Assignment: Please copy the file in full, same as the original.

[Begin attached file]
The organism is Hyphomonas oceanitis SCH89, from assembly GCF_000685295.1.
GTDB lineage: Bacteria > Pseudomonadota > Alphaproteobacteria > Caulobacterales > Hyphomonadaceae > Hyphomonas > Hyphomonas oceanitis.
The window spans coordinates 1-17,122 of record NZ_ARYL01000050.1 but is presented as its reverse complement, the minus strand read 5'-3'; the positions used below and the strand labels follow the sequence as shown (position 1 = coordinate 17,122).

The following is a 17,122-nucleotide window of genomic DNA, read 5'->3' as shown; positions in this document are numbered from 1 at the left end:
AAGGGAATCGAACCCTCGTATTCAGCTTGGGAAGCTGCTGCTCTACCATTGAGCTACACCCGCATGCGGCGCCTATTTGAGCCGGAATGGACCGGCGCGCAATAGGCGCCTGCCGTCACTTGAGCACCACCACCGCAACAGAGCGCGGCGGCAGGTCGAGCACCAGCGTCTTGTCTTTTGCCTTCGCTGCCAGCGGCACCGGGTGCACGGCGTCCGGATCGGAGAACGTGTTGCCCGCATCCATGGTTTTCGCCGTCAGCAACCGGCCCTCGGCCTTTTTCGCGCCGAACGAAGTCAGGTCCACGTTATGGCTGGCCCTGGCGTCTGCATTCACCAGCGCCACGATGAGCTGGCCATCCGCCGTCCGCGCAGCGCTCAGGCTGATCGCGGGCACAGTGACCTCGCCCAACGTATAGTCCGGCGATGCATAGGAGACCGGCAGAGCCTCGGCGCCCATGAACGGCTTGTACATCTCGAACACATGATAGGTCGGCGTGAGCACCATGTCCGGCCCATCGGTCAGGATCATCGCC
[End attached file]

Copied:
The organism is Hyphomonas oceanitis SCH89, from assembly GCF_000685295.1.
GTDB lineage: Bacteria > Pseudomonadota > Alphaproteobacteria > Caulobacterales > Hyphomonadaceae > Hyphomonas > Hyphomonas oceanitis.
The window spans coordinates 1-17,122 of record NZ_ARYL01000050.1 but is presented as its reverse complement, the minus strand read 5'-3'; the positions used below and the strand labels follow the sequence as shown (position 1 = coordinate 17,122).

The following is a 17,122-nucleotide window of genomic DNA, read 5'->3' as shown; positions in this document are numbered from 1 at the left end:
AAGGGAATCGAACCCTCGTATTCAGCTTGGGAAGCTGCTGCTCTACCATTGAGCTACACCCGCATGCGGCGCCTATTTGAGCCGGAATGGACCGGCGCGCAATAGGCGCCTGCCGTCACTTGAGCACCACCACCGCAACAGAGCGCGGCGGCAGGTCGAGCACCAGCGTCTTGTCTTTTGCCTTCGCTGCCAGCGGCACCGGGTGCACGGCGTCCGGATCGGAGAACGTGTTGCCCGCATCCATGGTTTTCGCCGTCAGCAACCGGCCCTCGGCCTTTTTCGCGCCGAACGAAGTCAGGTCCACGTTATGGCTGGCCCTGGCGTCTGCATTCACCAGCGCCACGATGAGCTGGCCATCCGCCGTCCGCGCAGCGCTCAGGCTGATCGCGGGCACAGTGACCTCGCCCAACGTATAGTCCGGCGATGCATAGGAGACCGGCAGAGCCTCGGCGCCCATGAACGGCTTGTACATCTCGAACACATGATAGGTCGGCGTGAGCACCATGTCCGGCCCATCGGTCAGGATCATCGCC